1Q earnings increase 6.4% at Columbia Bancorp

But profit per share was 4 cents below analysts' estimates

April 16, 2003|By William Patalon III | William Patalon III,SUN STAFF

Columbia Bancorp reported a first-quarter profit increase of 6.4 percent yesterday - a performance analysts said was solid even though net income was 4 cents per share below estimates.

The Columbia bank reported net income of $2.49 million for the quarter that ended March 31, up 6.4 percent from the $2.34 million earned during the same quarter the year before. Earnings per share were 34 cents for this year's first quarter, an increase of 6.3 percent from the per-share earnings of 32 cents for the quarter a year ago.

Analysts had expected the bank to earn 38 cents per share.

"Fundamentally, we continued to have a very sound performance," said Chief Financial Officer John A. Scaldara Jr.

Ironically, strong loan growth actually hurt Columbia's profitability - but only in the short run, the bank and analysts said.

Whenever a bank makes a new loan, it must set aside a predetermined percentage of that loan to protect itself against possible future loan defaults. Such loan-loss "provisions" are then funneled into the bank's loan-loss reserve fund.

During the first three months of this year, Columbia's loans grew by $31.5 million, an annualized growth rate of nearly 19 percent, the bank said. But the bulk of the loan growth came late in the first quarter, meaning Columbia had to reduce profits by taking the loan-loss provisions - but without being able to reap the full quarter's profits from the loans.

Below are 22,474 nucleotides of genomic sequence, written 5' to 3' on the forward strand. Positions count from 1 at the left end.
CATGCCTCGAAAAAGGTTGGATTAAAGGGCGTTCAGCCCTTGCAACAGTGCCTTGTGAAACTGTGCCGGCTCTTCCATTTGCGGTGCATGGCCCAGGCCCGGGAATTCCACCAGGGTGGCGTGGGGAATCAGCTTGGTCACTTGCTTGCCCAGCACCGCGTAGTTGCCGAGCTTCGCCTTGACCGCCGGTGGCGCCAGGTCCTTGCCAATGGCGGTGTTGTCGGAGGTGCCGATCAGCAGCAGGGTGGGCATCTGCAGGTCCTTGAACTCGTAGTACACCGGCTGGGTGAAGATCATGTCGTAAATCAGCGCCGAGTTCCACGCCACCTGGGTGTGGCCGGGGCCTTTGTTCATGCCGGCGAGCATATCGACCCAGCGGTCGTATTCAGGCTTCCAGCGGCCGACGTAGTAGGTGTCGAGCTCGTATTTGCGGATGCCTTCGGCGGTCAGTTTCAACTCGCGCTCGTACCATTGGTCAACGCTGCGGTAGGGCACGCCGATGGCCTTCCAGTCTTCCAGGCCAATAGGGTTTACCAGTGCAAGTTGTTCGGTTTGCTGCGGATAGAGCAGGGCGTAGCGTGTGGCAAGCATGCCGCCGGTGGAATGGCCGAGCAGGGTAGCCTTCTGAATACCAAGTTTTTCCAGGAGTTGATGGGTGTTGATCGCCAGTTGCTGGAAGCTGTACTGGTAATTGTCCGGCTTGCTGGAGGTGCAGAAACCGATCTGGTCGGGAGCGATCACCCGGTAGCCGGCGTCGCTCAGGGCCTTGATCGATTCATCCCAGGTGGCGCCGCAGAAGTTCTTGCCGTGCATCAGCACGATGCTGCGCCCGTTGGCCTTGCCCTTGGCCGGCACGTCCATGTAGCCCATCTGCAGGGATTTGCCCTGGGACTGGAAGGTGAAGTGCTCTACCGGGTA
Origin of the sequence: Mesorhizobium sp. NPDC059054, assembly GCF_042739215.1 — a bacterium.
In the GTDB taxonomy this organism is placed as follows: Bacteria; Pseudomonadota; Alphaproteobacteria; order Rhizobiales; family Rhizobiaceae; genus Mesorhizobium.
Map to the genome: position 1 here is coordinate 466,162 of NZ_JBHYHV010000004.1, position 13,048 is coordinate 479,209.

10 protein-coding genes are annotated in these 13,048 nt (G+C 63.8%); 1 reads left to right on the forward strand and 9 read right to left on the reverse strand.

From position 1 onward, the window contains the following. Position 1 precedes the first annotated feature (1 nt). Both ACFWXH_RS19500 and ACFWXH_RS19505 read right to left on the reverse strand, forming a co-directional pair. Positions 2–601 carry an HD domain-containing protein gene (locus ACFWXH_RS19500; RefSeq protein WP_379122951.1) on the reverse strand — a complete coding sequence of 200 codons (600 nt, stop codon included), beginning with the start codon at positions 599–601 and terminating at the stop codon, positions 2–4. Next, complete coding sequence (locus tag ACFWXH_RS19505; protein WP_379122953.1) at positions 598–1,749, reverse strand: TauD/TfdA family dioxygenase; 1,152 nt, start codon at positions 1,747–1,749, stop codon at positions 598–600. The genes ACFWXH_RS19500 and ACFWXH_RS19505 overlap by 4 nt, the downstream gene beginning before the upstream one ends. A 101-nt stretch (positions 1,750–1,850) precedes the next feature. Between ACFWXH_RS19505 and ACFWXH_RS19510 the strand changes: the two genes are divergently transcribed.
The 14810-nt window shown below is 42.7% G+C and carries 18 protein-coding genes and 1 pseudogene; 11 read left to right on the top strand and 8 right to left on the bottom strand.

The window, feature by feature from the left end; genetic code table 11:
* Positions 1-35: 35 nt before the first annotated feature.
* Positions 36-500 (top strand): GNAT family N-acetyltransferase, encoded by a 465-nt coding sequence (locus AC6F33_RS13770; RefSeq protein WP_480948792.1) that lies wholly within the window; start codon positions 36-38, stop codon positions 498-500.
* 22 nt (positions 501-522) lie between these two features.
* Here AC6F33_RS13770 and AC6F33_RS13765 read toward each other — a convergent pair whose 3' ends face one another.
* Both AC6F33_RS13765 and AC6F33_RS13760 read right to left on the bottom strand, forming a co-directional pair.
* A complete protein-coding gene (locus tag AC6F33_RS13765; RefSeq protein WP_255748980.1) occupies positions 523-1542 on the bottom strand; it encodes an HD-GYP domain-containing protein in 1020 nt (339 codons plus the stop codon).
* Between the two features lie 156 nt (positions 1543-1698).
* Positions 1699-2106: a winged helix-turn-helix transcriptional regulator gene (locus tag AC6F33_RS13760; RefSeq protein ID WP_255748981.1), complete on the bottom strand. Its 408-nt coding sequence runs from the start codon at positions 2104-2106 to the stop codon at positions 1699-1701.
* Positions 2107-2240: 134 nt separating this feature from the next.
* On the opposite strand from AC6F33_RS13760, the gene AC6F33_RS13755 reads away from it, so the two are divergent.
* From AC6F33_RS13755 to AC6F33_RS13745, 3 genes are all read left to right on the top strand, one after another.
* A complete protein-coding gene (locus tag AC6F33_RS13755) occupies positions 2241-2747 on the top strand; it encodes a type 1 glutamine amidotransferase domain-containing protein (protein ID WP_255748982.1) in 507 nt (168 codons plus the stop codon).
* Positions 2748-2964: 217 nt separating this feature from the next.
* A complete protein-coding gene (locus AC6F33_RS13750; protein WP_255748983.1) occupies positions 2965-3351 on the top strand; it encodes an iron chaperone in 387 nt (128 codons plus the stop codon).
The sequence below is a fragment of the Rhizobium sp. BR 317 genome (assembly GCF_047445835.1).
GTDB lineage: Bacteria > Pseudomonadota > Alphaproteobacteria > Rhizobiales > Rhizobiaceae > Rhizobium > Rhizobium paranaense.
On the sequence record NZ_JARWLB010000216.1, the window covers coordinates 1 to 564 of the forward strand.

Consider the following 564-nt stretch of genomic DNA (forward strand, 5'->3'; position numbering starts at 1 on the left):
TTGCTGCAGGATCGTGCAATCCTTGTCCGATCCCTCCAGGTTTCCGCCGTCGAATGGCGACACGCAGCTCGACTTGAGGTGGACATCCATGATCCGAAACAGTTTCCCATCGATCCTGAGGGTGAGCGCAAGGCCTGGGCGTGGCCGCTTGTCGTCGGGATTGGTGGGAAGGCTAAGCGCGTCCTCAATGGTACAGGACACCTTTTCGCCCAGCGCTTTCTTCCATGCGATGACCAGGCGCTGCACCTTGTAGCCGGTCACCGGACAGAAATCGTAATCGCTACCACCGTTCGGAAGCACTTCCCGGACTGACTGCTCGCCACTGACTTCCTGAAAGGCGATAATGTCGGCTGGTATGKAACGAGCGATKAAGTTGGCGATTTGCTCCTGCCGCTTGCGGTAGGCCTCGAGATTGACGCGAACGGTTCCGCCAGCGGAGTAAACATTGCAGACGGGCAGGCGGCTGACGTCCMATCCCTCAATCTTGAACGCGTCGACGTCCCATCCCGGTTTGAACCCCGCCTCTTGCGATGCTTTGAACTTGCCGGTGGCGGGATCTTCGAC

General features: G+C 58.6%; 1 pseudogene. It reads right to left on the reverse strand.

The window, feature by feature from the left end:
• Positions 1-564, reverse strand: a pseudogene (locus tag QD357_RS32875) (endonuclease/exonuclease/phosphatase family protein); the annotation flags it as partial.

The provisions taken for the late-quarter loan surge probably cut into first-quarter profits by several cents per share, Columbia said, though noting the bank will benefit from that loan growth and more than make back those profits in the quarters to come.

"We had the loan growth - it's just that the timing was not good," Scaldara said.

Henry J. Coffey Jr., a banking analyst who follows Columbia for brokerage Ferris Baker Watts in Baltimore, said the moves made by Columbia underscored its reputation as a well-run institution. The reason: Some other banks, desperate to make their numbers, met Wall Street's profit forecasts by taking lower-than-needed loan-loss provisions - a maneuver they may pay for in the future.

Columbia took the needed provisions, sacrificing its short-term profits in the interest of long-term prudence, he said.

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